Honourable Chairman and members of the committee, it is truly a privilege and an honour to be part of this particular discussion.
I came to this issue in 2003 when there was a caucus group that came to Toronto, and I was asked, in my capacity as executive director of the African Canadian Social Development Council, to come to speak about issues affecting seniors in our community. Of course, not being a senior, I had very little knowledge about what those issues might be. Therefore, because the council was a membership-based organization that has many groups that deal with the different populations that make up the continental African-Canadian community, I consulted individuals to give me some information. I didn't feel that it was sufficient information for the presentation, so I started to do further research, and lo and behold, that was the first time I became aware of this problem that impacted our seniors.
Our seniors were saying, “The problem we have is that we have no income.” That was something I didn't know about, and that was the impetus upon which I began to try to get others also to look into the issue vis-à-vis their own communities.
I belong to a group called the Alternative Planning Group, which has a membership that involves the councils of Chinese, south Asian, and Hispanic communities. So we did research and held focus groups, and all the seniors were saying, “Indeed this is a problem.” So we said, “Ah, this is something that we really, as a matter of decency, need to try to raise attention around.”
I say this because I do not come here to blame anyone for having come to the issue without necessarily having known of the problem previously. I come to you to say that there is in fact a reason, I guess, that all of us have a lacuna, a blind spot, about this issue.
One of the reasons is that, as we all know, previously, in the 1950s and 1960s, in the 1970s, in fact, and even up to the 1980s, the source countries, where people came from, were quite different. As Madam Beaumier rightly mentioned, they came from countries that were much more developed—in some instances, with social security systems even comparable to Canada's. Potentially, at least, individuals coming from those countries who had lived most of their lives there could have recourse if those systems were there to support them. So there was a comfort that was available.
There were also these agreements that Canada was able to establish, mostly with those kinds of countries, at least, in the beginning. So if Canada denied entitlement to its social security system for these individuals, there was something that potentially could be drawn upon. That changed in the 1980s with a change of countries, but for all that time, there was at least a basis for having some sort of comfort that everybody somehow would be catered to.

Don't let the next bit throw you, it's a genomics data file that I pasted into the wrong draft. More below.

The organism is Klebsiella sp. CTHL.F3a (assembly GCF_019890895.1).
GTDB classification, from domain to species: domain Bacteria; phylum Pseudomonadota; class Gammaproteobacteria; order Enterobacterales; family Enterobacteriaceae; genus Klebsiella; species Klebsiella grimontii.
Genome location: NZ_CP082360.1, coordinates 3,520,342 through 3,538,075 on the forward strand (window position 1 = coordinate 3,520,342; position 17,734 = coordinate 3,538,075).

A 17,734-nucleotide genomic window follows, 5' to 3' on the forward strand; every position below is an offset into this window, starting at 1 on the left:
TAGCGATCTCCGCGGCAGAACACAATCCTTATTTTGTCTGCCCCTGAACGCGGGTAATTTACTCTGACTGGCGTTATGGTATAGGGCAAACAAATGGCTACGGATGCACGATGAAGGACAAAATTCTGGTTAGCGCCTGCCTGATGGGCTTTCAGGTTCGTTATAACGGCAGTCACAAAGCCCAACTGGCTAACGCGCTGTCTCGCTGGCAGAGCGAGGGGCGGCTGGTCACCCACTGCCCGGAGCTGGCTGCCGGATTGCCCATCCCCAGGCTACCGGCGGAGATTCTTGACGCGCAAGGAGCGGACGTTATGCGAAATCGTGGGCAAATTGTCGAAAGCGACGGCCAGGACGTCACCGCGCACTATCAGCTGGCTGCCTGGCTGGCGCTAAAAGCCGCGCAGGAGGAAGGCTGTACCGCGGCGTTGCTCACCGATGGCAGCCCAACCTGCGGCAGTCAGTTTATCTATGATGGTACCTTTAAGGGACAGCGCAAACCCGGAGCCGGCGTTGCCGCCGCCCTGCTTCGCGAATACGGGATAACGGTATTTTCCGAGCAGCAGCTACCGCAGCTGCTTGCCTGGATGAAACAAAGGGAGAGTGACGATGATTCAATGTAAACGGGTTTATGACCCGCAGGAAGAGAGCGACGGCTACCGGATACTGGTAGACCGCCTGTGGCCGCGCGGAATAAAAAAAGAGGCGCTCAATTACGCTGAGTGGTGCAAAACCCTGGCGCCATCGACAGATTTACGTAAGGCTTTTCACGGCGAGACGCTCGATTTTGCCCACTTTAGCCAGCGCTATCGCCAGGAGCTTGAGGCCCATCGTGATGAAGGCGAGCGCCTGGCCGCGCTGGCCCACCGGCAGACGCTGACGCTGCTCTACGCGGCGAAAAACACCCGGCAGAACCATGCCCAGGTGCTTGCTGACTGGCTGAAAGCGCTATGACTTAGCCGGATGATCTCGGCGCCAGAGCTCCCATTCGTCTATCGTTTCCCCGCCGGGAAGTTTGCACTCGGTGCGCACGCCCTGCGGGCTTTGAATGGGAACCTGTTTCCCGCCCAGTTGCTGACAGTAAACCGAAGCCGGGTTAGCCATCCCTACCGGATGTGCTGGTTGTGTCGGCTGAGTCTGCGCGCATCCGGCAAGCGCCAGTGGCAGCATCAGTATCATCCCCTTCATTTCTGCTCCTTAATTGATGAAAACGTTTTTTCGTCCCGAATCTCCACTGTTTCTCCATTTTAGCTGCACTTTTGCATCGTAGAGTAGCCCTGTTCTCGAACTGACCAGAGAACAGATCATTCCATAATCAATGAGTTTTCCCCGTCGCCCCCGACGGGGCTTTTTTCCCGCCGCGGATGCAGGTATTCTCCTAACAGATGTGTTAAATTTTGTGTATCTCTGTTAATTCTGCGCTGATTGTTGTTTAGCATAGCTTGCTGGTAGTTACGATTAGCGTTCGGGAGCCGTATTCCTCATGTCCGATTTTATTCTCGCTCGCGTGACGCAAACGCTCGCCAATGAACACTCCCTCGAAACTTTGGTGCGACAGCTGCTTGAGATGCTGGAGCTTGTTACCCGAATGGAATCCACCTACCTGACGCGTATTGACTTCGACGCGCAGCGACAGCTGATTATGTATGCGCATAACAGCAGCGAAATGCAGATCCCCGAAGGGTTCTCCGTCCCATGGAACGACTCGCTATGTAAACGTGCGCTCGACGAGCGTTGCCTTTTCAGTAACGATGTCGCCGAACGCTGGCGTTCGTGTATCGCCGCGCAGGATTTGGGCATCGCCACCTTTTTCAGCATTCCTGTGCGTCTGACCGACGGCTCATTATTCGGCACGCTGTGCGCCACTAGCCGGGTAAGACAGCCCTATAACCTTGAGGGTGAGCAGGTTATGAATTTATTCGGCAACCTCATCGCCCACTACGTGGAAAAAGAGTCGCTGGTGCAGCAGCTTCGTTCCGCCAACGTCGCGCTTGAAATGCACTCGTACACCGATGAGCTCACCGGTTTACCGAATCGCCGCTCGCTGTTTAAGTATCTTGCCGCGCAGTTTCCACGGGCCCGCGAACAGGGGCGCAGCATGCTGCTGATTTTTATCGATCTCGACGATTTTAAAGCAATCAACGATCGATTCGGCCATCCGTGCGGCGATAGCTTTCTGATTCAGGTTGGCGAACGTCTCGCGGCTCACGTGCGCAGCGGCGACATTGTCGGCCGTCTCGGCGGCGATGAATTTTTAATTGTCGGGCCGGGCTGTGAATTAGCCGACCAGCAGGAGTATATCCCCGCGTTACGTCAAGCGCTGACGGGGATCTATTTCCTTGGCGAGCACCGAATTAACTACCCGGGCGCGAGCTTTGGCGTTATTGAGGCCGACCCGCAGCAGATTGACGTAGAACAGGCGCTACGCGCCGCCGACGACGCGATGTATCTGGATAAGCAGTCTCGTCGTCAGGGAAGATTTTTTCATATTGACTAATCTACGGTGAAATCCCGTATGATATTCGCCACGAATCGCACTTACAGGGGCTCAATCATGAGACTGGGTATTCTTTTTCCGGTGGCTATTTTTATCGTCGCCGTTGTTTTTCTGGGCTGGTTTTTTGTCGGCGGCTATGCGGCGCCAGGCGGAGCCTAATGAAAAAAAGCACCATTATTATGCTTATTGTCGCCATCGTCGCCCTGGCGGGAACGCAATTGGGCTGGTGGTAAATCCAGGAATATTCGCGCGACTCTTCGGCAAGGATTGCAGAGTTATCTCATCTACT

That has changed, and when it changed, unfortunately we didn't all immediately wake up to that reality. Now people are coming from countries where there are no such systems at all, where people will work all their lives not because they wanted to....
One minute, Mr. Chair? Okay.
Essentially, there are a number of questions that my paper—which I worked on overnight, literally, to put together—looks at, and I think you will get access to it when it's translated. What is the nature, source, and magnitude of the problem? How did it escape our notice? I've explained that. And what would it cost to fix it?
I actually did some estimates based on statistics from Canada Immigration and from Statistics Canada. Essentially my estimates—which I worked on overnight, so I haven't had a chance to share them with all my colleagues—are as follows.
It will essentially cost $470.5 million per year, because there are 56,263 individuals over the past 10 years who have immigrated as permanent immigrants under family class. If we assume that in the first five years of their stay here, they will be given the same benefits that are given under the OAS, which is one-fortieth of the maximum--which is $502.30--times five, that would be actually $62.80.
If you take the average GIS that is given currently, which is $634.02, you have a total entitlement for this individual, under this bill, of $696.82. This means $8,361 per person, per year.
Multiply this by these 56,000 people over a 10-year period, which is the period upon which people are denied entitlement, and you get $470 million per year.
In the context of good governance, in the context of doing that which is decent, in the context of a budget of $30 billion to look after seniors as a whole, in the context of an understanding within current practice that the support for seniors is actually divided--not only by the seniors themselves, not only by their families, but by government--I think it is possible that we can all rise to the opportunity that this bill provides to do good.
On the bill itself, we fully support it and we congratulate Madam Beaumier. There is a slight challenge that I think needs to be addressed, which is the sponsorship component. That also needs to be looked at.
On the sponsorship component, essentially, if left alone, one might have a pyrrhic victory. We do not do all this to achieve that. We want to have both a change in the act, under the OAS, that brings it down to seven years, and then a change in the immigration rules--it's in here, and you can read it—that also reduces the sponsorship obligation to three years, so that the purposes that such a change seeks under the act, under the OAS, will actually be achieved, effectively in practice.
Thank you very much.